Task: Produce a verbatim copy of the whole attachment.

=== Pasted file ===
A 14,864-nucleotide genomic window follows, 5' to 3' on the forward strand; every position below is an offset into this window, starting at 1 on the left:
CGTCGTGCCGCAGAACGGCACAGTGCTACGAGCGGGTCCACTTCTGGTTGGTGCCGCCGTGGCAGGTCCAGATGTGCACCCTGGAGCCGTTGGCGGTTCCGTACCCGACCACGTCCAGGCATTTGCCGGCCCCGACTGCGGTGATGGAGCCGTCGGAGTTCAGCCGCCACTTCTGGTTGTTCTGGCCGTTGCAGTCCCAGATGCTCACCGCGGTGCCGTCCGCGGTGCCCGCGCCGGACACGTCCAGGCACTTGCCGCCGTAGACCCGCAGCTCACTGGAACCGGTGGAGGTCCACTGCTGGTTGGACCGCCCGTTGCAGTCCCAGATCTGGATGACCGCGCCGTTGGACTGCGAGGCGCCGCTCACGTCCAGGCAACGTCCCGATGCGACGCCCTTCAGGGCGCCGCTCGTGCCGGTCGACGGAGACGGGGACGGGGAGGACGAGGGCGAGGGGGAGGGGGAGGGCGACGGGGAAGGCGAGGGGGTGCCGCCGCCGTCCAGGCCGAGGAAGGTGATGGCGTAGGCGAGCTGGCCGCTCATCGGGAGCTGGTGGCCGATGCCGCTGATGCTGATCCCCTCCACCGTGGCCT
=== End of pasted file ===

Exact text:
A 14,864-nucleotide genomic window follows, 5' to 3' on the forward strand; every position below is an offset into this window, starting at 1 on the left:
CGTCGTGCCGCAGAACGGCACAGTGCTACGAGCGGGTCCACTTCTGGTTGGTGCCGCCGTGGCAGGTCCAGATGTGCACCCTGGAGCCGTTGGCGGTTCCGTACCCGACCACGTCCAGGCATTTGCCGGCCCCGACTGCGGTGATGGAGCCGTCGGAGTTCAGCCGCCACTTCTGGTTGTTCTGGCCGTTGCAGTCCCAGATGCTCACCGCGGTGCCGTCCGCGGTGCCCGCGCCGGACACGTCCAGGCACTTGCCGCCGTAGACCCGCAGCTCACTGGAACCGGTGGAGGTCCACTGCTGGTTGGACCGCCCGTTGCAGTCCCAGATCTGGATGACCGCGCCGTTGGACTGCGAGGCGCCGCTCACGTCCAGGCAACGTCCCGATGCGACGCCCTTCAGGGCGCCGCTCGTGCCGGTCGACGGAGACGGGGACGGGGAGGACGAGGGCGAGGGGGAGGGGGAGGGCGACGGGGAAGGCGAGGGGGTGCCGCCGCCGTCCAGGCCGAGGAAGGTGATGGCGTAGGCGAGCTGGCCGCTCATCGGGAGCTGGTGGCCGATGCCGCTGATGCTGATCCCCTCCACCGTGGCCT